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works | various intermedia | hull studies
Hokulea, Santa Maria, Resolution

This is a triptych structure consisting of three flat panels, each supporting a scaled template of the water-line displacement form of one of three boats that have directly effected the history and cultural development of Hawai`i. The panels rest on bamboo supports at 60 degree angles so that pumped water can cascade down the plane allowing us to observe how water moves around the hull-forms. Each of the units are self-contained, but installed as a 3-piece structure they sit on a steel mesh platform about a foot off the floor taking a 30 inch by eight foot long space against a wall. Pumps and water pans are masked but visible beneath. At the University Gallery installation a complex structure of bamboo and tar-paper to "framed" the piece and supported its own lighting system. An eight-foot tar-paper template of Leif Erickson's boat was added to an adjacent wall because, just prior to the exhibition it was proven that he beat Columbus to America.

Leonardo's studies of water dealt with displacement and reflection and some specifically with boat and fish forms. Starting from these, I noted that some studies were done in 1492...the year Columbus discovered America. This event can serve as a strong metaphor for the Rennaissance. I researched Columbus ships and found schematic diagrams of the Santa Maria. More relevant to Hawaii than Columbus was Captain Cook who landed here in 1778...nearly 300 years after Leonardos drawings.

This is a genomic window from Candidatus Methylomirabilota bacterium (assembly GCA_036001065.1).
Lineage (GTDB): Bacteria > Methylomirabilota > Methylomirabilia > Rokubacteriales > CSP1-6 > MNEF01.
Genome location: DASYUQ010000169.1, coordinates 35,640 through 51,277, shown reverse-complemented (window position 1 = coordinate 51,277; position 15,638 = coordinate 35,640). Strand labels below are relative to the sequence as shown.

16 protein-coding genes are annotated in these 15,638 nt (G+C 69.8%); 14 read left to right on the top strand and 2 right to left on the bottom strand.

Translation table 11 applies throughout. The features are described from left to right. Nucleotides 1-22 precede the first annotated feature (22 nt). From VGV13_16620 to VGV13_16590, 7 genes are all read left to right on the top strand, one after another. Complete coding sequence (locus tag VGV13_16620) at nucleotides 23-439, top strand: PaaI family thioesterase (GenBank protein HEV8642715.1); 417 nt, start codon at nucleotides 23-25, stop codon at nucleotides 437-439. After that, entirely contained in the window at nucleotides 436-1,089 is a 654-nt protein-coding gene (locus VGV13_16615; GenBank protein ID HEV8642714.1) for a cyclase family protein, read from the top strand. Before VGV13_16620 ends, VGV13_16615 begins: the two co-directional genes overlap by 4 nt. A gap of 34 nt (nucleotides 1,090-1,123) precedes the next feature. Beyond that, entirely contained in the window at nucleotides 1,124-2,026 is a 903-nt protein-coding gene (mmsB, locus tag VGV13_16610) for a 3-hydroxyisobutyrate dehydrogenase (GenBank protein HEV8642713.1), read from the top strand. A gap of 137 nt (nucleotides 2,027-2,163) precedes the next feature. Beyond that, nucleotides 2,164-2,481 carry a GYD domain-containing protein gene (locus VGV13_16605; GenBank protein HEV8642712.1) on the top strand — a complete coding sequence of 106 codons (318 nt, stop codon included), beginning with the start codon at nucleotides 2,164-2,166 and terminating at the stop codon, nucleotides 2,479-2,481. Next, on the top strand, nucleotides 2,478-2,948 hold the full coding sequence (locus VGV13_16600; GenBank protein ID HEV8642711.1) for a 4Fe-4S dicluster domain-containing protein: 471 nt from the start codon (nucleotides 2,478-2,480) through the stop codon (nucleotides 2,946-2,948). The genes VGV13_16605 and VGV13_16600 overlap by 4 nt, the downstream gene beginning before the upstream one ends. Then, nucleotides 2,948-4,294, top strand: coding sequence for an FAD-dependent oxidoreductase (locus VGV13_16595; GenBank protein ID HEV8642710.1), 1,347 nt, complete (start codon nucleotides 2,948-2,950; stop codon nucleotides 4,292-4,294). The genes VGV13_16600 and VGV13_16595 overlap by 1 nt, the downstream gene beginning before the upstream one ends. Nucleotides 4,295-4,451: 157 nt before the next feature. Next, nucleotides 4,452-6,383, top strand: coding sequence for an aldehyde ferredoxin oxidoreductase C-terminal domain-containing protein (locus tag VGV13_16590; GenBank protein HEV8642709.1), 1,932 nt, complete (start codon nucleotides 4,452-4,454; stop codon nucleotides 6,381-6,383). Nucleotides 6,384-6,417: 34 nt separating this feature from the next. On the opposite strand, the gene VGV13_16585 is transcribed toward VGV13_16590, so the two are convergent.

In researching Cook's journeys I found that his last boat was The Resolution which he took to New Zeaalnd and later the Oregon coast to pick up sea-otter furs in 1779...the return trip to Hawaii being the one where he was killed. This last trip of Cook's also makes a link between Hawaii and Oregon where many Hawaiian sailors stayed. When I began the piece, a double-hulled canoe called the Hokulea was making its third or fourth trip to Tahiti...over 3000 miles in a dugout canoe modeled after the ones that brought the Polynesians to Hawaii in about 750 AD...about 750 years before Columbus hit America. This too adds a curious juxtoposition of time and geography to the other two trips over great water masses.

The studies I am doing compare...as Leonardo would have done...the differing interactions of the hull forms with flowing water (or the patterns produced by water flowing past these shapes). To accurately determine these patterns I have constructed a simple but fairly clever device upon which the different hull-forms can be placed while water is passed over them. This practical compromise varies greatly from the current scientific method of moving the form through the water. My method more resembles a liquid version of a wind-tunnel but in a shallow dimension. Although of no consequence, I note that I have been unable to find scientific hull-model studies on any of these three sailing vessels so I am sort of tickled that this imprecise study may actually be original.